Mariska Hargitay Says Playing Olivia Benson in 'Law & Order: SVU' Led Her to Become Advocate for Real-Life Survivors

With 21 years of investigating sex crime scenes as Olivia Benson on “Law & Order: SVU,” Mariska Hargitay has been able to offer help to her fans when they needed it.

Mariska Hargitay was recently named one of People Magazine’s “Women Changing the World” issue and with it came an in-depth interview.

Mariska Hargitay from the serie "Law & Order : SVU" attends a photocall during the 58th Monte Carlo TV Festival on June 17, 2018 | Photo: Getty Images

Mariska Hargitay from the serie "Law & Order : SVU" attends a photocall during the 58th Monte Carlo TV Festival on June 17, 2018 | Photo: Getty Images

Mariska took things up a notch when she trained as a rape crisis counselor and then in 2004, started her own nonprofit organization, the Joyful Heart Foundation.

During the chat with People, the actress revealed that fans had started reaching out to her about their sex crime experiences.

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It was then that the 56-year-old realized that her role as Olivia Benson on “Law & Order: SVU” had given her the tool she needed to help her fans.

According to Mariska, who won the Golden Globe award for “ Best Performance by an Actress in a Drama TV Series,” in 2005:

 “Having the character, Olvia Benson, listen — that was so powerful. People used to call me the accidental activist. I didn’t take this job on SVU to do this work. But I think I was meant to do this.”

Mariska took things up a notch when she trained as a rape crisis counselor and then in 2004, started her own nonprofit organization, the Joyful Heart Foundation.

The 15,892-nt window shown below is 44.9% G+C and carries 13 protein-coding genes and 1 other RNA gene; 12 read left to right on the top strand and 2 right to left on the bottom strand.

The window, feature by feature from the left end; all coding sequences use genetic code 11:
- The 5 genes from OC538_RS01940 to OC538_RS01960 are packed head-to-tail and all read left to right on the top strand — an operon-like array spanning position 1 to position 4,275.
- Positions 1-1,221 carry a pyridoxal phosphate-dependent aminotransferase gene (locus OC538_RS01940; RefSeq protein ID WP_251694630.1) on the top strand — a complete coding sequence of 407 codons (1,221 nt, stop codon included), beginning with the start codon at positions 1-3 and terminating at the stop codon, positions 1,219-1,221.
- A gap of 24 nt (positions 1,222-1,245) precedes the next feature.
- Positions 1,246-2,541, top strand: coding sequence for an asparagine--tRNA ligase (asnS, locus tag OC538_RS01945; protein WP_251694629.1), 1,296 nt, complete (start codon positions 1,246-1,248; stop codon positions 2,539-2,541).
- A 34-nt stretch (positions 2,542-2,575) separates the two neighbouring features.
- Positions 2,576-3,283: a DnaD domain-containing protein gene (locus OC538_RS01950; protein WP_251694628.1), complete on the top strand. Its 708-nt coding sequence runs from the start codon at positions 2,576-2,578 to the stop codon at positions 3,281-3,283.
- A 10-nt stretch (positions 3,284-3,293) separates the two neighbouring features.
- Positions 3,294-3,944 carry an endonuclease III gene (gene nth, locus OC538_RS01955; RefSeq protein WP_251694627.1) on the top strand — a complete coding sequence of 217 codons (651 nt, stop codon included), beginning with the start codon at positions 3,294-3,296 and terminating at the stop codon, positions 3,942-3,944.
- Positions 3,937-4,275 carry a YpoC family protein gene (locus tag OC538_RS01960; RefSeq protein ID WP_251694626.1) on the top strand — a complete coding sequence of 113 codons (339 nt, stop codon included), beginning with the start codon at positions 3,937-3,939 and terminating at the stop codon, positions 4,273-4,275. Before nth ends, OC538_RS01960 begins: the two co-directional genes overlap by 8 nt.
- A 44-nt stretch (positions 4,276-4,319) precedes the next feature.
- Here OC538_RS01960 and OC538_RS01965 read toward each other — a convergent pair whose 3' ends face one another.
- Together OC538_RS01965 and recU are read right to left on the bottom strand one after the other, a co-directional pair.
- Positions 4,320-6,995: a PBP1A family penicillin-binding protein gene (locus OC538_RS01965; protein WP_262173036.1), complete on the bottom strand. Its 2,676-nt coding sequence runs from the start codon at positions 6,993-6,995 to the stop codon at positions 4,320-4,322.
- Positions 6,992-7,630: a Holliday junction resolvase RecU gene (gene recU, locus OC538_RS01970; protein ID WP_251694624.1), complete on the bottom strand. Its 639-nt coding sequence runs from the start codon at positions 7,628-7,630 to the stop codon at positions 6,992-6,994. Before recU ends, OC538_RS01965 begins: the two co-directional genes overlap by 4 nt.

She created the foundation to offer support to survivors of domestic violence and sexual assault.

Then in 2009, when she found out about the number of untested rape kits in the States, the actress made the foundation’s End the Backlog initiative, a top priority.

However, that wasn’t enough for the “ER” star who went on to produce and star in “I Am Evidence.”

According to The New York Times, the show was an HBO documentary that focused on how authorities handled sexual assault cases in the United States.

Her work on the documentary was so good that she took home an Emmy for it in September 2019.

Through her involvement in “I Am Evidence,” the mother-of-three discovered that in Wayne County, Michigan, prosecutor Kym Worthy had supervised the testing of 10,000 of Detroit’s 11,341 backlogged kits.

That supervision resulted in the naming of 817 suspected serial rapists.

Actress Mariska Hargitay attends a luncheon hosted by Marie Claire honoring Sheila Nevins, president of HBO documentary films at Hearst Tower on May 2, 2017 | Photo: Getty Images

Actress Mariska Hargitay attends a luncheon hosted by Marie Claire honoring Sheila Nevins, president of HBO documentary films at Hearst Tower on May 2, 2017 | Photo: Getty Images

Mariska’s next goal, according to People, was to make it mandatory for all 50 states to ask for kits to be counted, tested, and acted upon.

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